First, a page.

Best way to create/assign variables based on strings

Sorry not answering your question, but consider using JSON.jl.

Use a dictionary: http://docs.julialang.org/en/stable/stdlib/collections/#Base.Dict

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If this is in global scope. Use eval. If this is local scope, it’s impossible and won’t be possible. Use a Dict with String as keys to hold the value instead.

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Here is the code, but this is not the best practice:

julia> string = "AA"
"AA"

julia> value = 1
1

julia> eval(parse("$string=$value"))
1

julia> AA
1

julia> 

Even if you want to use eval. DO NOT USE parse.

Do @eval $(Symbol(string)) = $value or @eval $(Symbol(string)) = value.

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Thank you for all the answers.

[quote=“yuyichao, post:4, topic:3001, full:true”]
If this is in global scope. Use eval. If this is local scope, it’s impossible and won’t be possible. Use a Dict with String as keys to hold the value instead.
[/quote]
Found a “solution” in local scope by widening the field of permissible functions. In my setting “AA” and “BB” represent those short-strings yet to be fetched
var1 = "AA"
var2 = "BB"

but on the contrary, x and y are known at coding time

x = 2.0
y = rand(2,2)

An ugly solution may be:

function crazymeta(file)
open(file, "w") do f
write(f,"$var1 = x\n$var2 = y")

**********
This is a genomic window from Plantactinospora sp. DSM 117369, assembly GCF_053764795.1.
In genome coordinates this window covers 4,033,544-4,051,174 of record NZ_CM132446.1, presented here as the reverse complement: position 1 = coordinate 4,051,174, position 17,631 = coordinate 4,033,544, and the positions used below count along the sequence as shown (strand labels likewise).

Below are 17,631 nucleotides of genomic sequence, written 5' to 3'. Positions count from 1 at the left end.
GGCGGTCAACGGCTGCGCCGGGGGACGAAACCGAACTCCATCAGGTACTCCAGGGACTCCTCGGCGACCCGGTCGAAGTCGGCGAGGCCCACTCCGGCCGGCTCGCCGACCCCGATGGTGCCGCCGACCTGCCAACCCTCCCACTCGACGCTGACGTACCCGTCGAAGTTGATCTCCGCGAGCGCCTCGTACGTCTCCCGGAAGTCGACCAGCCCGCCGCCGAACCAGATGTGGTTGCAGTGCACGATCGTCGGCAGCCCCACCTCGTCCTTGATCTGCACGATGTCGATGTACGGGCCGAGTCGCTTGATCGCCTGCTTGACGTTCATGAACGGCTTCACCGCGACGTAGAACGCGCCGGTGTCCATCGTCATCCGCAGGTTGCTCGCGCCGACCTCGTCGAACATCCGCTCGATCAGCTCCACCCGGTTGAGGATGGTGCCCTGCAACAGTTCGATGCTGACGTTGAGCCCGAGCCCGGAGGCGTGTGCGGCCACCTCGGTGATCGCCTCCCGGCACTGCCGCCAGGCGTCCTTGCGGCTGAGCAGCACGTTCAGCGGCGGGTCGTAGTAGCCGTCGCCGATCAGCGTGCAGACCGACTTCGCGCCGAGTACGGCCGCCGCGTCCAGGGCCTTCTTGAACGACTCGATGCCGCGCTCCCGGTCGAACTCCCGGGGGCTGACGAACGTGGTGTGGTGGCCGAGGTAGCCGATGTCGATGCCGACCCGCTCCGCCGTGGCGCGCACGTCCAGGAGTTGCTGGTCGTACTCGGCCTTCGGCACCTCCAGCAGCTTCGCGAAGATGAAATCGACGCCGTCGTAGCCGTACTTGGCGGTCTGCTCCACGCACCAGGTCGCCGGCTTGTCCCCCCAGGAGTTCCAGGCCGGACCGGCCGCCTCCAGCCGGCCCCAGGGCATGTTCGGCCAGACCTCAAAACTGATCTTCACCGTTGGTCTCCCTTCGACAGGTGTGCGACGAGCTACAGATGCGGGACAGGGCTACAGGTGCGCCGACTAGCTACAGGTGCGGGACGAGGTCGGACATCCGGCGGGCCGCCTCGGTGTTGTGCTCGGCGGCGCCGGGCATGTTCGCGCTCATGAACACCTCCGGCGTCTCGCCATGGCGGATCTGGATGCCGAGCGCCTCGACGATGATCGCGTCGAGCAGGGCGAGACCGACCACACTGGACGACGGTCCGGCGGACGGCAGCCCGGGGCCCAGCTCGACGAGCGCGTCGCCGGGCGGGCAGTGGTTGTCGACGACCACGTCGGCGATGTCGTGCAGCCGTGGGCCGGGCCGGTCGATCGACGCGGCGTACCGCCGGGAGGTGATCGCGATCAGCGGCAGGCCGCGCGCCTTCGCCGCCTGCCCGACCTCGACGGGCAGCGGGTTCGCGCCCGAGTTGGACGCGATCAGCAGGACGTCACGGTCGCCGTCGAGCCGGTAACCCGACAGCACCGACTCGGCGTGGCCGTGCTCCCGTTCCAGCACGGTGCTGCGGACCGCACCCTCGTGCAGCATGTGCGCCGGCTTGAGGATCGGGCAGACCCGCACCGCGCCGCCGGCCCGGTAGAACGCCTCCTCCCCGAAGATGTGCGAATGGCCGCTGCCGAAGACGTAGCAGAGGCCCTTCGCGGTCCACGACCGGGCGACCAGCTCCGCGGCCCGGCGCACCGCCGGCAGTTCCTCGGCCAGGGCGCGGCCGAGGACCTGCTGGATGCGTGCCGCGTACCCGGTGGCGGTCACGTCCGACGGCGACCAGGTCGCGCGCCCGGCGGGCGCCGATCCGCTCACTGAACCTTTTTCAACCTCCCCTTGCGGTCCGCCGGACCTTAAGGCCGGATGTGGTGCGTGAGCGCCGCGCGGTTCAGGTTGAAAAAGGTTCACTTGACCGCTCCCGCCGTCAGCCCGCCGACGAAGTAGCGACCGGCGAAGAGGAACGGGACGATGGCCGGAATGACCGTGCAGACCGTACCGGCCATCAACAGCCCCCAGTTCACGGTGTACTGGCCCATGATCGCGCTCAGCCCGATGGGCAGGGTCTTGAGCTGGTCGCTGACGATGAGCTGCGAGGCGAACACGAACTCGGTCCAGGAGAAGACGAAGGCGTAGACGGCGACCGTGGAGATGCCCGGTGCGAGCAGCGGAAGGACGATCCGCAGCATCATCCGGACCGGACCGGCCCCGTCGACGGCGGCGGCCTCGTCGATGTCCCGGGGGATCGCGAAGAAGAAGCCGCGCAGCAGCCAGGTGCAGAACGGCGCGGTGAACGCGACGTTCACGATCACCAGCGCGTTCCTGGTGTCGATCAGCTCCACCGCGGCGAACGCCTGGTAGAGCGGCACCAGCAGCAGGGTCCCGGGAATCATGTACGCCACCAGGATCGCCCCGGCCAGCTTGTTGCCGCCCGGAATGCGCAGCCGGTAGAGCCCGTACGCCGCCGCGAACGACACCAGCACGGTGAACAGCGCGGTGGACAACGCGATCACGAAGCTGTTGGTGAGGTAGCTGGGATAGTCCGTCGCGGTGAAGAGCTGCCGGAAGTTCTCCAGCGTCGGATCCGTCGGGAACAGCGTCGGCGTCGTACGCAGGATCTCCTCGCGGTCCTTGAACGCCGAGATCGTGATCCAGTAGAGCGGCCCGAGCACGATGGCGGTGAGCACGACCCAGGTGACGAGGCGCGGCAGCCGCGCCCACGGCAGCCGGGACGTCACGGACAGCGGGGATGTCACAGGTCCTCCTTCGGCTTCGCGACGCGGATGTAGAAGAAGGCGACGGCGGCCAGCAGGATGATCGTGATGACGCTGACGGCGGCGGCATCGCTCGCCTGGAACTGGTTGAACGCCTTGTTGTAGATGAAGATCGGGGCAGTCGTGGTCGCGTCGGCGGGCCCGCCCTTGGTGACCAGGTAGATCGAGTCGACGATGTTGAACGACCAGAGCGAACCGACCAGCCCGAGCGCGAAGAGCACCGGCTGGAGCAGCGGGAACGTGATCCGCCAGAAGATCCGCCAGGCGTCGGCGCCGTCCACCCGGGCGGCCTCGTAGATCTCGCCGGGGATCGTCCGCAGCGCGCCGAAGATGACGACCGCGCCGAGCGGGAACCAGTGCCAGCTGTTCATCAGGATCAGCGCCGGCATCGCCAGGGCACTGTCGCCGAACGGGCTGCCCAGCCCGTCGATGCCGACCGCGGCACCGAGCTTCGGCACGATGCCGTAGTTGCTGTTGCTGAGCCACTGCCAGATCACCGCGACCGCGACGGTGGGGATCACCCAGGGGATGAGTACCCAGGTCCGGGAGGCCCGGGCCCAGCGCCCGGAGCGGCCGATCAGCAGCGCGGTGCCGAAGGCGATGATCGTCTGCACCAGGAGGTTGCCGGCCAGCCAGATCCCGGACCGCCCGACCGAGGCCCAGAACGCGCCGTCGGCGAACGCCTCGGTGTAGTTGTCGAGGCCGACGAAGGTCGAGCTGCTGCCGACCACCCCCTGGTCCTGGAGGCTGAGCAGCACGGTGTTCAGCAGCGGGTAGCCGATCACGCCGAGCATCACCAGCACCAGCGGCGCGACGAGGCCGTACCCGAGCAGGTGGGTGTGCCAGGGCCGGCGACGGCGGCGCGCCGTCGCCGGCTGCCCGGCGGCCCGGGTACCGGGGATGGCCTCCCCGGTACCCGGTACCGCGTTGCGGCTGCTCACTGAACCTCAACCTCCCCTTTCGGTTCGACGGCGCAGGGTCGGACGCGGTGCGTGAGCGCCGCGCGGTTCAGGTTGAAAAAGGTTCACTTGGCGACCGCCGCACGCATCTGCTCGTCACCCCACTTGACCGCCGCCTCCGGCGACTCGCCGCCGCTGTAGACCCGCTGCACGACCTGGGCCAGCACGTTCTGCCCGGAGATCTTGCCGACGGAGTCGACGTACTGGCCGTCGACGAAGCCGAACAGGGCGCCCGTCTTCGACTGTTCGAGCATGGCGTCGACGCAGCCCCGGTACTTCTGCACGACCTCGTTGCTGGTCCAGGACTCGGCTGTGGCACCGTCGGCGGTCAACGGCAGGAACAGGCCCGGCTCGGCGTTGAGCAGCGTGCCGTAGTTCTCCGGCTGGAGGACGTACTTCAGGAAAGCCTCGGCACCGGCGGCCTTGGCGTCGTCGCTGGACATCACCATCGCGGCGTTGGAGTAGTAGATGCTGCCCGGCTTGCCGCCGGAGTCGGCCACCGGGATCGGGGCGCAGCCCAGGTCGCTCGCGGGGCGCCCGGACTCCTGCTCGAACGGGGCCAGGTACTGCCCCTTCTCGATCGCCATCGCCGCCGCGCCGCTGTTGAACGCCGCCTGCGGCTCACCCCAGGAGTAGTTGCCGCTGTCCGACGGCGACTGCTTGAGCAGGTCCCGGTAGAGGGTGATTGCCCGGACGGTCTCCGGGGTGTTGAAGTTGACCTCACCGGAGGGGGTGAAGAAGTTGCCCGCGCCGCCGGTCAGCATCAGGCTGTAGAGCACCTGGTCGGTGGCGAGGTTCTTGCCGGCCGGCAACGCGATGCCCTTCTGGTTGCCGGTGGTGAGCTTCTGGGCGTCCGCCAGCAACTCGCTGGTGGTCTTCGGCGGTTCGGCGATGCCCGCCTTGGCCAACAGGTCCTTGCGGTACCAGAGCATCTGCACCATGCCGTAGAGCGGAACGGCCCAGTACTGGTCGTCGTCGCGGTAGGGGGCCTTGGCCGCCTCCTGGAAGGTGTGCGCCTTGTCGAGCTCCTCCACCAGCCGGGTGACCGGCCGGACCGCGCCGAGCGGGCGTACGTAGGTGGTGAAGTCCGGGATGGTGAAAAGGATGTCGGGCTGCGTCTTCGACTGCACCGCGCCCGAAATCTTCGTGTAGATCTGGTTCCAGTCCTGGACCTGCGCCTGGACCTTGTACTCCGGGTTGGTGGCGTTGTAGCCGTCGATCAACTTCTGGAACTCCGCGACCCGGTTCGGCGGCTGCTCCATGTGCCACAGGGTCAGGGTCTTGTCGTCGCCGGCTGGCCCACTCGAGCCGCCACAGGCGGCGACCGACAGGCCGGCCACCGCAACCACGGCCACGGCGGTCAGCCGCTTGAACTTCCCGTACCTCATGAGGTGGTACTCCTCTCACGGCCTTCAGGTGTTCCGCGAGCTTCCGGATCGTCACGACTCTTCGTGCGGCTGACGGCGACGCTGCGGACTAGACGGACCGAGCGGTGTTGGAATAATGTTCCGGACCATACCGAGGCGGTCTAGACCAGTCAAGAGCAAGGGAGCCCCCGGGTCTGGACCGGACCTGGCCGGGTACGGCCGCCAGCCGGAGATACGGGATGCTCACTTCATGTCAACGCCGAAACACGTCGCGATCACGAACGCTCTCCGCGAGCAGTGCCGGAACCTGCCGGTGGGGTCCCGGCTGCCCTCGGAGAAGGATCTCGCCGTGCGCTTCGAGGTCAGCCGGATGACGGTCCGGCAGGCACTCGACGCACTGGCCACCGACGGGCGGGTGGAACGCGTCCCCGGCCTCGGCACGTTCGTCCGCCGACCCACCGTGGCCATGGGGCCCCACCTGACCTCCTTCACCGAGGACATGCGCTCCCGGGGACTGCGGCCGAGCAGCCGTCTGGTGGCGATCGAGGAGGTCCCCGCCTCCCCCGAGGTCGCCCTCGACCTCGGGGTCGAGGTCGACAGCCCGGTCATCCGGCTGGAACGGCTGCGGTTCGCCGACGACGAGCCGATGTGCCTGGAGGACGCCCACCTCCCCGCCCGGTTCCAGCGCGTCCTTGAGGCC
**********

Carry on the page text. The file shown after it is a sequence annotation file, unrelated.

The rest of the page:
end
include("$file")
return AA * BB
end

CC = crazymeta("whatever.jl")
print("$CC")

Now AA = 2.0, BB and CC are naturally 2x2 Array{Float64,2}. Would it possible to do something like this print/include trick, but with all steps in memory and reasonably fast?

Well you could use include_string, but include operates at global scope.
In your example, AA and BB will be defined as global variables.
In this case, probably best to go with @yuyichao’s suggestion and use @eval.

A better way to write this is

var1 = "AA"
var2 = "BB"
@eval $(Symbol(var1)) = x
@eval $(Symbol(var2)) = x
CC = AA * BB
print(CC)

but again, this is not usually the best way to go about things. What are you trying to do? By that I mean your actual goal, for which this metaprogramming may likely not be the best solution for.

I agree that using a Dict is better in most cases. However, by defining a macro it is certainly not impossible to create variables in local scope only. I posted one possible solution in another thread. Or did I misunderstand what you meant?

No it’s impossible to create a variable in local scope from runtime value. You can of course use a macro to translate @m "b" into b = 1 but it’s impossible to make var = "b"; @m var behave like b = 1.

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In another word, if there’s a way to do this (create local variable from runtime value), it’s a semantic bug that needs to be fixed.

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I see. I should have read the original post more carefullly instead of jumping all over my example in the other thread. Thanks for clarifying!

Note that the macro is very unlikely the right solution in the other thread either. It essentially let you spell variable syntax slight differently, like writing "a" = 1 instead of a = 1, which might be cool if you really like quoting but I don’t think that’s what the OP asked about in either thread.